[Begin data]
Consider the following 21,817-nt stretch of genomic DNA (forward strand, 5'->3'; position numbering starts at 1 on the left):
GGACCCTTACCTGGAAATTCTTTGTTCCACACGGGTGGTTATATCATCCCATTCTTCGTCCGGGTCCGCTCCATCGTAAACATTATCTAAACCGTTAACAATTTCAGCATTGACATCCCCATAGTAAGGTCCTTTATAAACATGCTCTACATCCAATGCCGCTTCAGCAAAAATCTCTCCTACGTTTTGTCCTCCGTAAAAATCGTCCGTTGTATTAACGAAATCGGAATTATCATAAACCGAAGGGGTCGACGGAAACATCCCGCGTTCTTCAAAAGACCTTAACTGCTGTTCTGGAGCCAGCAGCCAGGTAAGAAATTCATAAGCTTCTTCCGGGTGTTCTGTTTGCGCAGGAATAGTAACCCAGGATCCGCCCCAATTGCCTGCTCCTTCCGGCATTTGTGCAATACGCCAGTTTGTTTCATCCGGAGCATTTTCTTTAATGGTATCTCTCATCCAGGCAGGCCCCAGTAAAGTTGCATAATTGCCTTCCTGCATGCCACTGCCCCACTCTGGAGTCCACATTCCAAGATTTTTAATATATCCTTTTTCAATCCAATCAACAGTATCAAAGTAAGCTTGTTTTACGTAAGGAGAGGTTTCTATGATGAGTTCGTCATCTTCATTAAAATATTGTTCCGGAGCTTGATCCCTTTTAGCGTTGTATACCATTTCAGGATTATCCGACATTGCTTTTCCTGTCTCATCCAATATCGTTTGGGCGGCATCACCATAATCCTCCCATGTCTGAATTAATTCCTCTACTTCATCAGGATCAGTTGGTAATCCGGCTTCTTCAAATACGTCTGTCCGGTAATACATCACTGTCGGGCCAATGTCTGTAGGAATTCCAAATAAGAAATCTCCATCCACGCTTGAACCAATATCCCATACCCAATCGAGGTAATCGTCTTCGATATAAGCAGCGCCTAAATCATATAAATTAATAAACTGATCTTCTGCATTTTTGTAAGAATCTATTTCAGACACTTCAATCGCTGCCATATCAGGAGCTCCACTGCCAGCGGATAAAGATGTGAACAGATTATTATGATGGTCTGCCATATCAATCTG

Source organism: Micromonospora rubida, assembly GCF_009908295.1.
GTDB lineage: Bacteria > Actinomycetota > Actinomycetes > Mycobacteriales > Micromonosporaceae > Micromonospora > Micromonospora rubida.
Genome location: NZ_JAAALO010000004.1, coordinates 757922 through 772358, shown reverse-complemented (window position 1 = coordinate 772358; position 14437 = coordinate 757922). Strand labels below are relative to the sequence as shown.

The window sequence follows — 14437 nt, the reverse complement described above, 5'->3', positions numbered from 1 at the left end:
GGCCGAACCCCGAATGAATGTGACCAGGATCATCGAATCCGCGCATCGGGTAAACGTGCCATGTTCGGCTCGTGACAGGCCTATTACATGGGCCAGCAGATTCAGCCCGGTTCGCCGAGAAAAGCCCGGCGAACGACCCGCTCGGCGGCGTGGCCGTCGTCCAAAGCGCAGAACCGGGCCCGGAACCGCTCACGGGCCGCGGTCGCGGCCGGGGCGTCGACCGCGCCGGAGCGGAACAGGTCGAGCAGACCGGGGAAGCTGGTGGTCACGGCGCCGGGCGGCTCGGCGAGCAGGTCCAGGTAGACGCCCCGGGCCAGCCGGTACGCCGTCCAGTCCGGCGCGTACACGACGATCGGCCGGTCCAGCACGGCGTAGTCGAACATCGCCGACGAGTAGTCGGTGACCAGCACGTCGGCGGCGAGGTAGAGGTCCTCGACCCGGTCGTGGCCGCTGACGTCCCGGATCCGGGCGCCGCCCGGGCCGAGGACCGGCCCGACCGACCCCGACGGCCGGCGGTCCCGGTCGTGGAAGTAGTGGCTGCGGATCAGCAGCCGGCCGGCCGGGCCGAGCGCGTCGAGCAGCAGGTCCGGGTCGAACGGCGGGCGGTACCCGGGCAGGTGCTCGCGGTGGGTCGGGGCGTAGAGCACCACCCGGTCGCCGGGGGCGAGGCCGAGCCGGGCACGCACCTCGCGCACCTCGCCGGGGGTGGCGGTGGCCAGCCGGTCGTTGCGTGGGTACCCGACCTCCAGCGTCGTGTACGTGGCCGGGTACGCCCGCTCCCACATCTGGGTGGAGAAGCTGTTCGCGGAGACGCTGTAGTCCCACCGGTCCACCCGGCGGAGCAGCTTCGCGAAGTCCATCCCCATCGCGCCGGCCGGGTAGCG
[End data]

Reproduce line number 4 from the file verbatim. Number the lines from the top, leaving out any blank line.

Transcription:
GTDB lineage: Bacteria > Actinomycetota > Actinomycetes > Mycobacteriales > Micromonosporaceae > Micromonospora > Micromonospora rubida.